I got binders and dividers which had eight divisions. Starting with the first divider, I put my parents then the second divider was their children-each child's name on a second divider- then the third their grandchildren (31) and then their greatgrandchildren (43 So far)the fifth was greatgreatgrandchildren (4). Spouses with other partners and children start at the last divider. Everyone in the family was accounted for. When I started I stopped each binder when it was half filled and started a new binder because I knew I tend to save cards, invitations, letters and emails.
I now have binders set up with 4 ancestor generations and the system seems to work well. I use my Legacy to show which binder each individual person is in.
Posted by: Jo Juan | August 14, 2012 at 11:52 AM
The method I have used for years is to have a portable file for each family. For years we spent the winters in Florida and the summers in Colorado. These four files were easily carried to the car for transportation. When I am working on any one side of the family, I have that family's file nearby for easy reference. Using a portable file one can then use dividers and folders for each portion of the family history, i.e. census data, family photos, history, etc.
Posted by: Ruth Steele Brookfield | August 14, 2012 at 01:04 PM
Evernote works pretty well for that kind of snipping. You get the image of the page you're looking at, plus the URL, plus you can make comments about the relevance (to remind yourself why it was you copied that page!).
Posted by: Lise Embley | August 14, 2012 at 01:57 PM
I am just so overwhelmed with documents and pictures that need to be scanned. I used to be more organized but keep changing the way I file so am getting very frustrated. I don't have a good method to be organized. And how does one scan legal size papers? I have Civil War files that are all legal size and multiple pages. I have the equivalent of a 4 drawer file cabinet of papers that need to be organized then scanned or what would be best? Currently my papers are scattered in multiple boxes and drawers.
Posted by: Brooke Eastburn | August 14, 2012 at 02:06 PM
I have a 4 drawer file Cabinet, that is totally disorganized, plus several notebooks, that are better organized. I sent my files on a trip to a couple of researchers and it was 60# of paper, and that was just my father's surname. And since tht adventure of my files, I've accumulated a lot more, as I have inherited my mother's research on her lines, and with the online census added several census years of associated 'inlaws'. I love library research, because that is how I learned genealogy, but I also love the "on-demand" availability of using internet resources.
Posted by: lynette | August 14, 2012 at 05:57 PM
As the designated "family historian" for my direct line, and for my daughter's father's family also, I've got over 9000 people in my database, and 15 old TV boxes full of papers, plus a 1940s era foot locker full of photos. All in my daughter's bedroom... I tried to figure out once how long it would take JUST to scan... it was something like 1200 hours. And that didn't include matching and merging into files.... I HATE the mess, but I love to search for more. How do I get the OLD stuff cleaned up (both data and paper) and still have time to work on adding to the family branches?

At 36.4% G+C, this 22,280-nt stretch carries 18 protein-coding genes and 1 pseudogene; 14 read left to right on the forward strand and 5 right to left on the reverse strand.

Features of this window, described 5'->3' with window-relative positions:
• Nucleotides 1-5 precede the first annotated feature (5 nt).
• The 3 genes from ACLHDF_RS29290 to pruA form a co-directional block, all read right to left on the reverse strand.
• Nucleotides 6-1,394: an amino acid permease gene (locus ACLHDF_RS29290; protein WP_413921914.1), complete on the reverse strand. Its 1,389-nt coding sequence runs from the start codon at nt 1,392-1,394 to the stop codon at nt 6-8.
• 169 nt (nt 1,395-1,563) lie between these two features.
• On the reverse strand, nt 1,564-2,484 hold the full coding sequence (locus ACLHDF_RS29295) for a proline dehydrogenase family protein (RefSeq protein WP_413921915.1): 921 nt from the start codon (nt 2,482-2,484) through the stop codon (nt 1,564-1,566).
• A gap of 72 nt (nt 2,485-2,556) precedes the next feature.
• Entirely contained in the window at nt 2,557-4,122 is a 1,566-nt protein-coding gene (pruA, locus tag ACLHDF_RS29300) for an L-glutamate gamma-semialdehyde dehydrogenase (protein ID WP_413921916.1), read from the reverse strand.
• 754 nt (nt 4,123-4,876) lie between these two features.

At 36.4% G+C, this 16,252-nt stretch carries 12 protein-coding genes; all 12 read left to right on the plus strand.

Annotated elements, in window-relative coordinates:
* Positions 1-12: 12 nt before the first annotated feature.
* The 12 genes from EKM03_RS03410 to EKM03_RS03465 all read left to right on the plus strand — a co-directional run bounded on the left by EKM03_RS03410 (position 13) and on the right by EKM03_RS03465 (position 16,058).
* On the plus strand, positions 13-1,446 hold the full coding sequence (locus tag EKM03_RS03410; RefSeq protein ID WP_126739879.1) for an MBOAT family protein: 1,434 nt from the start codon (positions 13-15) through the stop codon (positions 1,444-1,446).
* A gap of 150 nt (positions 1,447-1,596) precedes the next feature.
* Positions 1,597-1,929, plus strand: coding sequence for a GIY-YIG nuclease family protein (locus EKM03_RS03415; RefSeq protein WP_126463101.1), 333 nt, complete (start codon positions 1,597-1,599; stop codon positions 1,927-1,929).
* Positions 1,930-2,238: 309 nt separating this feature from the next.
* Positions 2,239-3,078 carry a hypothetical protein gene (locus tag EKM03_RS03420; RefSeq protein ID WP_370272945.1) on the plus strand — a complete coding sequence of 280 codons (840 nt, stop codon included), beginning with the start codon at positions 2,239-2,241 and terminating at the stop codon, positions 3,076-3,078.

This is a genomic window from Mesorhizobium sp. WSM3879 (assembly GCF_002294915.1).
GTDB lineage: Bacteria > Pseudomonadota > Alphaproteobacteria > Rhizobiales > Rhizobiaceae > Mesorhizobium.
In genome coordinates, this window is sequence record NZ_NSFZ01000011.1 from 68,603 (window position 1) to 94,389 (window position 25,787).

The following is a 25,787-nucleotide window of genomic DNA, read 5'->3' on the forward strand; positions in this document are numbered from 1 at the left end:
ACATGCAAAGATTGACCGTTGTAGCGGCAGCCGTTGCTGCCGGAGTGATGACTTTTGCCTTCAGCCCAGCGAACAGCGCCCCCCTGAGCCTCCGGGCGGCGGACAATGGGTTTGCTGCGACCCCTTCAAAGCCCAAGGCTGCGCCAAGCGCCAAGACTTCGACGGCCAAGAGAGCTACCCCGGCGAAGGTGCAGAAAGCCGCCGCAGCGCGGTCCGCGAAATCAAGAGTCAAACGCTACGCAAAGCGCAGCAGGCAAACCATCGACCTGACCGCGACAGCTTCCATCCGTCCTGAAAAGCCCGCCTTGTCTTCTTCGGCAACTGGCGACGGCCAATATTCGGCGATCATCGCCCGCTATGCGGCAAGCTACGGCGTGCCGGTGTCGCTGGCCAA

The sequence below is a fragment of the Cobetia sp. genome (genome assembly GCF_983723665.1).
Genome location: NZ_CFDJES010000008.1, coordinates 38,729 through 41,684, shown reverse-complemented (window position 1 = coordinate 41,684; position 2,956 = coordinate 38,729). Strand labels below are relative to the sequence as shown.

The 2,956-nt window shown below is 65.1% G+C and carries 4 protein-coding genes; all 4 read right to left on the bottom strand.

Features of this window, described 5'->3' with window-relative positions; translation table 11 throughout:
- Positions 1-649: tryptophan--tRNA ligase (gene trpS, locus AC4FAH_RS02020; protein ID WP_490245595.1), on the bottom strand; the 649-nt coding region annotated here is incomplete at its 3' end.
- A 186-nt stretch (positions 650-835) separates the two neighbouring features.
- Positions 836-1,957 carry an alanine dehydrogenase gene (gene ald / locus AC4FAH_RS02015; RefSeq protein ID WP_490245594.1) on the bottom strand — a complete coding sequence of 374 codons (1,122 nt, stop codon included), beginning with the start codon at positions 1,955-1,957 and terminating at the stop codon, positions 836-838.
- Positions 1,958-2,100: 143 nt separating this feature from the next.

Posted by: Pam Drake | August 14, 2012 at 06:23 PM
In a post of 8/14/12, ir mentions that a Families App can be purchased and downloaded to an IPad. How can I purchase this.
Posted by: Janice Salsbury Black` | August 14, 2012 at 06:23 PM
Janice - info about the mobile apps is at http://www.legacyfamilytreestore.com/SearchResults.asp?Cat=29
Posted by: Geoff Rasmussen | August 14, 2012 at 06:25 PM
Re: Donna Mullen (Aug 14). I am confused as to her system. I understand the parents part but after that I am uncertain as to how it works. It sounds workable if I could understand it better. Thanks.
Posted by: Ramona Nowotny | August 14, 2012 at 06:28 PM
I've been using Legacy program for several years now, it’s a great program. My problem is I started with legal 4 draw filing cabinet, put printed copy of research log (not from Legacy) and family group sheets. Then I started to use notebooks for copies of what ever in sheet proctors. I had a 4 shelve bookcase. By the way I research both parent’s sides, three husbands and their parents as much as possible. Now after retiring I'm in very small apartment and don't have room for notebooks. Now I also have years of my fathers papers both Family History - Genealogy plus loads of other material that I need to go though to pull Old address, memberships, etc from. That's on top of pictures both from my father and grandfather in pix, slide, and neg formats. I recently let my oldest know that my standard size filing cabinet would be taken over by Family History-Genealogy stuff but how should I file things between the 2 cabinets? Color coding would be impossible for me. For example I have 3 different lines of Clark surname. They could tie in some time way back, but that is one line I'm leaving alone just because they are on side parts and the surname is sooo common. I've been using alphabet surname filing in past, but how do I file pix and other documents where I don't have a sure name but they probably are family? Your webinars are a great help so need all the idea I can get.
Posted by: Launa Droescher | August 14, 2012 at 08:10 PM